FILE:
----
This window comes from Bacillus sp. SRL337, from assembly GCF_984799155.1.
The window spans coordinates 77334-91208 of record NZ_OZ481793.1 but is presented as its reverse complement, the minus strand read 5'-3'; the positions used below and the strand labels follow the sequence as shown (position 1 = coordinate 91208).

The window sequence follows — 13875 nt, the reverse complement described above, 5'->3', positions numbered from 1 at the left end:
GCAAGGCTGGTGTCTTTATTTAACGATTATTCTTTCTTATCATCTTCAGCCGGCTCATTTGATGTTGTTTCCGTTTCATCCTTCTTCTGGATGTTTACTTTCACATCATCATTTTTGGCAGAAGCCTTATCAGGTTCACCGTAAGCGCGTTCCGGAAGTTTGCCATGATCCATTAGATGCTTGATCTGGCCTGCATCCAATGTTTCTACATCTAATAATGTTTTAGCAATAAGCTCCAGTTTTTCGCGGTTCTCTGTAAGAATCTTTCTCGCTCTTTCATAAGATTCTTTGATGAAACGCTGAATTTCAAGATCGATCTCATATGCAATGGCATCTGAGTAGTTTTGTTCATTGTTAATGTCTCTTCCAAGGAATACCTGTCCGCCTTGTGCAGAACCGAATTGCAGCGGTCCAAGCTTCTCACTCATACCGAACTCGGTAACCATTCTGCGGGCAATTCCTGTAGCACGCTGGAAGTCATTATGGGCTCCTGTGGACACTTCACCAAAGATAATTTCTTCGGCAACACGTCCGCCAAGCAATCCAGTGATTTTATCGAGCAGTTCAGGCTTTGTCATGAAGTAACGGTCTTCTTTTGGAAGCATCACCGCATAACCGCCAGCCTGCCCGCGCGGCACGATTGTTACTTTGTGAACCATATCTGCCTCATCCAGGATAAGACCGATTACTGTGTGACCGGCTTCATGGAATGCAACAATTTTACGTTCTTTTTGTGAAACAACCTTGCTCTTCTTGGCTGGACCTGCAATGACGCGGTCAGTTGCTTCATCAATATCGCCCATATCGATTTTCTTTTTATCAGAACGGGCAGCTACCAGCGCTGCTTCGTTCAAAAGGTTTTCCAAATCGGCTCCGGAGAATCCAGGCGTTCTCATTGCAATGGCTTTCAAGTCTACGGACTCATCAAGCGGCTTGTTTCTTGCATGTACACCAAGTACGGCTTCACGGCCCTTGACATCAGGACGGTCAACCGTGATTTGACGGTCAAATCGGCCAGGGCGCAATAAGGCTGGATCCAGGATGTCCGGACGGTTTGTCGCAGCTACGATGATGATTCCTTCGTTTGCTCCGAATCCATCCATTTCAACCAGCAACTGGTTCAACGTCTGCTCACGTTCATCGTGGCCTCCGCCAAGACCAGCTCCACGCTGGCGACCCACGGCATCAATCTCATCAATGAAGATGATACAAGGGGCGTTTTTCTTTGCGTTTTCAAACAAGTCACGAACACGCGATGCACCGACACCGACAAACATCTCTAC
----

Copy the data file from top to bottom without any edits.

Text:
This window comes from Bacillus sp. SRL337, from assembly GCF_984799155.1.
The window spans coordinates 77334-91208 of record NZ_OZ481793.1 but is presented as its reverse complement, the minus strand read 5'-3'; the positions used below and the strand labels follow the sequence as shown (position 1 = coordinate 91208).

The window sequence follows — 13875 nt, the reverse complement described above, 5'->3', positions numbered from 1 at the left end:
GCAAGGCTGGTGTCTTTATTTAACGATTATTCTTTCTTATCATCTTCAGCCGGCTCATTTGATGTTGTTTCCGTTTCATCCTTCTTCTGGATGTTTACTTTCACATCATCATTTTTGGCAGAAGCCTTATCAGGTTCACCGTAAGCGCGTTCCGGAAGTTTGCCATGATCCATTAGATGCTTGATCTGGCCTGCATCCAATGTTTCTACATCTAATAATGTTTTAGCAATAAGCTCCAGTTTTTCGCGGTTCTCTGTAAGAATCTTTCTCGCTCTTTCATAAGATTCTTTGATGAAACGCTGAATTTCAAGATCGATCTCATATGCAATGGCATCTGAGTAGTTTTGTTCATTGTTAATGTCTCTTCCAAGGAATACCTGTCCGCCTTGTGCAGAACCGAATTGCAGCGGTCCAAGCTTCTCACTCATACCGAACTCGGTAACCATTCTGCGGGCAATTCCTGTAGCACGCTGGAAGTCATTATGGGCTCCTGTGGACACTTCACCAAAGATAATTTCTTCGGCAACACGTCCGCCAAGCAATCCAGTGATTTTATCGAGCAGTTCAGGCTTTGTCATGAAGTAACGGTCTTCTTTTGGAAGCATCACCGCATAACCGCCAGCCTGCCCGCGCGGCACGATTGTTACTTTGTGAACCATATCTGCCTCATCCAGGATAAGACCGATTACTGTGTGACCGGCTTCATGGAATGCAACAATTTTACGTTCTTTTTGTGAAACAACCTTGCTCTTCTTGGCTGGACCTGCAATGACGCGGTCAGTTGCTTCATCAATATCGCCCATATCGATTTTCTTTTTATCAGAACGGGCAGCTACCAGCGCTGCTTCGTTCAAAAGGTTTTCCAAATCGGCTCCGGAGAATCCAGGCGTTCTCATTGCAATGGCTTTCAAGTCTACGGACTCATCAAGCGGCTTGTTTCTTGCATGTACACCAAGTACGGCTTCACGGCCCTTGACATCAGGACGGTCAACCGTGATTTGACGGTCAAATCGGCCAGGGCGCAATAAGGCTGGATCCAGGATGTCCGGACGGTTTGTCGCAGCTACGATGATGATTCCTTCGTTTGCTCCGAATCCATCCATTTCAACCAGCAACTGGTTCAACGTCTGCTCACGTTCATCGTGGCCTCCGCCAAGACCAGCTCCACGCTGGCGACCCACGGCATCAATCTCATCAATGAAGATGATACAAGGGGCGTTTTTCTTTGCGTTTTCAAACAAGTCACGAACACGCGATGCACCGACACCGACAAACATCTCTAC